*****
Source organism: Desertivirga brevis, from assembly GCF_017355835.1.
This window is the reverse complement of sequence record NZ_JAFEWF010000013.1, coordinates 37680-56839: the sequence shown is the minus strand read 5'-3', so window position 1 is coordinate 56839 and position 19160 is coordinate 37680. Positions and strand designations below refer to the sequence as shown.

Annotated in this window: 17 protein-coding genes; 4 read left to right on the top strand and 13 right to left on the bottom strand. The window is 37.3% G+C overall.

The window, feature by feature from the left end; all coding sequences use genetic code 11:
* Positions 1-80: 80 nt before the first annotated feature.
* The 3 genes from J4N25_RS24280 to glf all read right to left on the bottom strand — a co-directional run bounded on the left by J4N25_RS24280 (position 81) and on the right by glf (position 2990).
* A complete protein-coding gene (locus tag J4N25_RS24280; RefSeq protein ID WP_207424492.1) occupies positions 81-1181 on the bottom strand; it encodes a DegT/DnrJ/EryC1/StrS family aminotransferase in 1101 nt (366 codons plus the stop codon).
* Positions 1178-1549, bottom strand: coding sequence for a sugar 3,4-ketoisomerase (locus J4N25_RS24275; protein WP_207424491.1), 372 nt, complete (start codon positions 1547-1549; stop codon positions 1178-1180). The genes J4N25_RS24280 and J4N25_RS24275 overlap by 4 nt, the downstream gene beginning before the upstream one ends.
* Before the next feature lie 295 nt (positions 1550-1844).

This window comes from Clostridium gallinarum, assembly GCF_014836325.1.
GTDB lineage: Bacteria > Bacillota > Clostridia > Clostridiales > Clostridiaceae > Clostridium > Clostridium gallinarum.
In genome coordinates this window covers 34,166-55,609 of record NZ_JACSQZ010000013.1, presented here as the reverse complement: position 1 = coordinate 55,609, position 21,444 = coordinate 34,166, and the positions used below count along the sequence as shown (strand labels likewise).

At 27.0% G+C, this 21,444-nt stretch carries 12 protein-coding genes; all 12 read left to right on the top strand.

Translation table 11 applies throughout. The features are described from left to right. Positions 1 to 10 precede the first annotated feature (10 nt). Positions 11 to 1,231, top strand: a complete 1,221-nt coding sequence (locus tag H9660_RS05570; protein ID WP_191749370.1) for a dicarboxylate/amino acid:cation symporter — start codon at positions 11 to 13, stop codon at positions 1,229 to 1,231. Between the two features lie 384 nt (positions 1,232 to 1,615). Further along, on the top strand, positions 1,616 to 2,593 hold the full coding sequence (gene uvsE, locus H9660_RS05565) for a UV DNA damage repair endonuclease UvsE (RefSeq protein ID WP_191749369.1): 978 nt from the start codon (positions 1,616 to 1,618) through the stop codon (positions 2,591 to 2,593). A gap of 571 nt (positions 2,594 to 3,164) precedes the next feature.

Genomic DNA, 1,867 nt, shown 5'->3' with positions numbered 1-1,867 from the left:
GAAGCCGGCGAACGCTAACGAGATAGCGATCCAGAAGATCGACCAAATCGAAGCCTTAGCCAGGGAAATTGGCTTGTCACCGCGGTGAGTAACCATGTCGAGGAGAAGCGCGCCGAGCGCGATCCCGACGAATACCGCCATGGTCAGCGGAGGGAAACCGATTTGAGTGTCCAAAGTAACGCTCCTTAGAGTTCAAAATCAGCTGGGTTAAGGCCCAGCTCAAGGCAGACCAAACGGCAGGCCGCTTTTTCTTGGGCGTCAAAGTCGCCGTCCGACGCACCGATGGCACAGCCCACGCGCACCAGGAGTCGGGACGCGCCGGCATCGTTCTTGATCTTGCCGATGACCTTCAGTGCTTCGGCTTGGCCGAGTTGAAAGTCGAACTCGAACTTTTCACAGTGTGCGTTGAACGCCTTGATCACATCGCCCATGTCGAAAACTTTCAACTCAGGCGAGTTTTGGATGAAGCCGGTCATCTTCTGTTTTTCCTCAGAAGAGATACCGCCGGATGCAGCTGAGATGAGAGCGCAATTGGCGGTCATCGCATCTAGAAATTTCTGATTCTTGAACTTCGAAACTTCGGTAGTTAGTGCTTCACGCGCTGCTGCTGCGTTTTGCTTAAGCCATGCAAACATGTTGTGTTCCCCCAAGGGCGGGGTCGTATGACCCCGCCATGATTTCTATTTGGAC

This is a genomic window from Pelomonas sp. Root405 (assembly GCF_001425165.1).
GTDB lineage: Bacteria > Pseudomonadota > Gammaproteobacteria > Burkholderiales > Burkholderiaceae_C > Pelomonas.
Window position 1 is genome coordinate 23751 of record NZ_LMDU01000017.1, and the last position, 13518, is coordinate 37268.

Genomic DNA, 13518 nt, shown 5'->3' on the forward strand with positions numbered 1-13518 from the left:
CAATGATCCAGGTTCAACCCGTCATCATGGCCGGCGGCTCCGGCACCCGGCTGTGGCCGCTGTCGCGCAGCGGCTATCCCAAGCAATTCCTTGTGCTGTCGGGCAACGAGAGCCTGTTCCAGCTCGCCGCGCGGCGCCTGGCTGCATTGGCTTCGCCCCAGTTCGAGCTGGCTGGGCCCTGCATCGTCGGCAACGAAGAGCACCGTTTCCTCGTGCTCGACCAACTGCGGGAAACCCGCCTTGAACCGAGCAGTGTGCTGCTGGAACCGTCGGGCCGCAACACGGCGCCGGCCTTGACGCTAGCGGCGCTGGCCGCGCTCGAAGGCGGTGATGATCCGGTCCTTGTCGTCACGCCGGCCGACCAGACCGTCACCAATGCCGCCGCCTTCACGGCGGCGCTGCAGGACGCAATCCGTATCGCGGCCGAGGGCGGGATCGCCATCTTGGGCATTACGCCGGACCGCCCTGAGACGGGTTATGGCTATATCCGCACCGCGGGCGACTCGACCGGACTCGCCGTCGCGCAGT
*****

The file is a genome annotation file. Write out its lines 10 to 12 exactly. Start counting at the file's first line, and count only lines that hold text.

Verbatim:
This window comes from Clostridium gallinarum, assembly GCF_014836325.1.
GTDB lineage: Bacteria > Bacillota > Clostridia > Clostridiales > Clostridiaceae > Clostridium > Clostridium gallinarum.
In genome coordinates this window covers 34,166-55,609 of record NZ_JACSQZ010000013.1, presented here as the reverse complement: position 1 = coordinate 55,609, position 21,444 = coordinate 34,166, and the positions used below count along the sequence as shown (strand labels likewise).